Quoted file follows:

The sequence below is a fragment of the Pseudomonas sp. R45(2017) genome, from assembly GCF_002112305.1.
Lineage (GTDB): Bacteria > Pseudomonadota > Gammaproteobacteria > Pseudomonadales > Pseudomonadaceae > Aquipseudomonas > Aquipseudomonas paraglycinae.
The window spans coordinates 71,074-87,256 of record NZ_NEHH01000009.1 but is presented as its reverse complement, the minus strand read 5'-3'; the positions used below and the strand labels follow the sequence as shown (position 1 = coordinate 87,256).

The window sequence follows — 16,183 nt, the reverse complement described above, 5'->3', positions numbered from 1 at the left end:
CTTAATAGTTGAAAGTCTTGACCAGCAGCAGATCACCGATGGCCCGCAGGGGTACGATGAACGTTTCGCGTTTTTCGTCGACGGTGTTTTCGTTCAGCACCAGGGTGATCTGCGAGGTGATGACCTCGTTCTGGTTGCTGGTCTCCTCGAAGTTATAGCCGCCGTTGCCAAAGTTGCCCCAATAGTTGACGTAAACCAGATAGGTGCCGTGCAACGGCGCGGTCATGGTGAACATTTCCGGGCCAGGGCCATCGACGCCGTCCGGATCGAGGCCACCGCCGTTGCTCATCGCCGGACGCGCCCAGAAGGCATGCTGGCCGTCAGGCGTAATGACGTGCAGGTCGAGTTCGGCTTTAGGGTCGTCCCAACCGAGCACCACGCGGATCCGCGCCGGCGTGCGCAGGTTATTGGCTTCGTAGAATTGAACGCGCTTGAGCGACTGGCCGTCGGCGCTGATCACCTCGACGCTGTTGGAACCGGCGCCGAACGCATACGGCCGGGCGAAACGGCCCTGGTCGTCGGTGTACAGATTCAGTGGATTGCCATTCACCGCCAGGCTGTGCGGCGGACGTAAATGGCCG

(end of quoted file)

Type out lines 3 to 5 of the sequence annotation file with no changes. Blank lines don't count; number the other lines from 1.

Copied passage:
The window spans coordinates 71,074-87,256 of record NZ_NEHH01000009.1 but is presented as its reverse complement, the minus strand read 5'-3'; the positions used below and the strand labels follow the sequence as shown (position 1 = coordinate 87,256).

The window sequence follows — 16,183 nt, the reverse complement described above, 5'->3', positions numbered from 1 at the left end:
CTTAATAGTTGAAAGTCTTGACCAGCAGCAGATCACCGATGGCCCGCAGGGGTACGATGAACGTTTCGCGTTTTTCGTCGACGGTGTTTTCGTTCAGCACCAGGGTGATCTGCGAGGTGATGACCTCGTTCTGGTTGCTGGTCTCCTCGAAGTTATAGCCGCCGTTGCCAAAGTTGCCCCAATAGTTGACGTAAACCAGATAGGTGCCGTGCAACGGCGCGGTCATGGTGAACATTTCCGGGCCAGGGCCATCGACGCCGTCCGGATCGAGGCCACCGCCGTTGCTCATCGCCGGACGCGCCCAGAAGGCATGCTGGCCGTCAGGCGTAATGACGTGCAGGTCGAGTTCGGCTTTAGGGTCGTCCCAACCGAGCACCACGCGGATCCGCGCCGGCGTGCGCAGGTTATTGGCTTCGTAGAATTGAACGCGCTTGAGCGACTGGCCGTCGGCGCTGATCACCTCGACGCTGTTGGAACCGGCGCCGAACGCATACGGCCGGGCGAAACGGCCCTGGTCGTCGGTGTACAGATTCAGTGGATTGCCATTCACCGCCAGGCTGTGCGGCGGACGTAAATGGCCG